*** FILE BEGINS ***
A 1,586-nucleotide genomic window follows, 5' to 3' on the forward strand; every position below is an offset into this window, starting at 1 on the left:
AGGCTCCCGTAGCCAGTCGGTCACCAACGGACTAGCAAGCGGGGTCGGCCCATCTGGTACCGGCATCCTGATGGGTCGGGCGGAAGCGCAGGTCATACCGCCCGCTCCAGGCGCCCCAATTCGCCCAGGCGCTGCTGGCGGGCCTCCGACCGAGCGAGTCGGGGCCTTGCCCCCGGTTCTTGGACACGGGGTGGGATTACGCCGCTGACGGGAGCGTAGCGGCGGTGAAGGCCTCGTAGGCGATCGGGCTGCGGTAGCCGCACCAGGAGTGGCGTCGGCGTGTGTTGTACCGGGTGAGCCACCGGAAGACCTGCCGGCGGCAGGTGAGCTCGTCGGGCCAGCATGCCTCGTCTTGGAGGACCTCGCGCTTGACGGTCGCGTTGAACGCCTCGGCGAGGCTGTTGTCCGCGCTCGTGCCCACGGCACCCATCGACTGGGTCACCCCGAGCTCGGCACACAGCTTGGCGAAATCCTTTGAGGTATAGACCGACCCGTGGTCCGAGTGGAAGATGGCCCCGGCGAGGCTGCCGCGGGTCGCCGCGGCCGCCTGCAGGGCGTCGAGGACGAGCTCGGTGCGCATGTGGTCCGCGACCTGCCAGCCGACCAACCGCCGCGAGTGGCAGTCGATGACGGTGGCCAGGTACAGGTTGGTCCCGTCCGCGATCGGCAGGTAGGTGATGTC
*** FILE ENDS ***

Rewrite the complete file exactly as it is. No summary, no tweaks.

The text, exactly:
A 1,586-nucleotide genomic window follows, 5' to 3' on the forward strand; every position below is an offset into this window, starting at 1 on the left:
AGGCTCCCGTAGCCAGTCGGTCACCAACGGACTAGCAAGCGGGGTCGGCCCATCTGGTACCGGCATCCTGATGGGTCGGGCGGAAGCGCAGGTCATACCGCCCGCTCCAGGCGCCCCAATTCGCCCAGGCGCTGCTGGCGGGCCTCCGACCGAGCGAGTCGGGGCCTTGCCCCCGGTTCTTGGACACGGGGTGGGATTACGCCGCTGACGGGAGCGTAGCGGCGGTGAAGGCCTCGTAGGCGATCGGGCTGCGGTAGCCGCACCAGGAGTGGCGTCGGCGTGTGTTGTACCGGGTGAGCCACCGGAAGACCTGCCGGCGGCAGGTGAGCTCGTCGGGCCAGCATGCCTCGTCTTGGAGGACCTCGCGCTTGACGGTCGCGTTGAACGCCTCGGCGAGGCTGTTGTCCGCGCTCGTGCCCACGGCACCCATCGACTGGGTCACCCCGAGCTCGGCACACAGCTTGGCGAAATCCTTTGAGGTATAGACCGACCCGTGGTCCGAGTGGAAGATGGCCCCGGCGAGGCTGCCGCGGGTCGCCGCGGCCGCCTGCAGGGCGTCGAGGACGAGCTCGGTGCGCATGTGGTCCGCGACCTGCCAGCCGACCAACCGCCGCGAGTGGCAGTCGATGACGGTGGCCAGGTACAGGTTGGTCCCGTCCGCGATCGGCAGGTAGGTGATGTC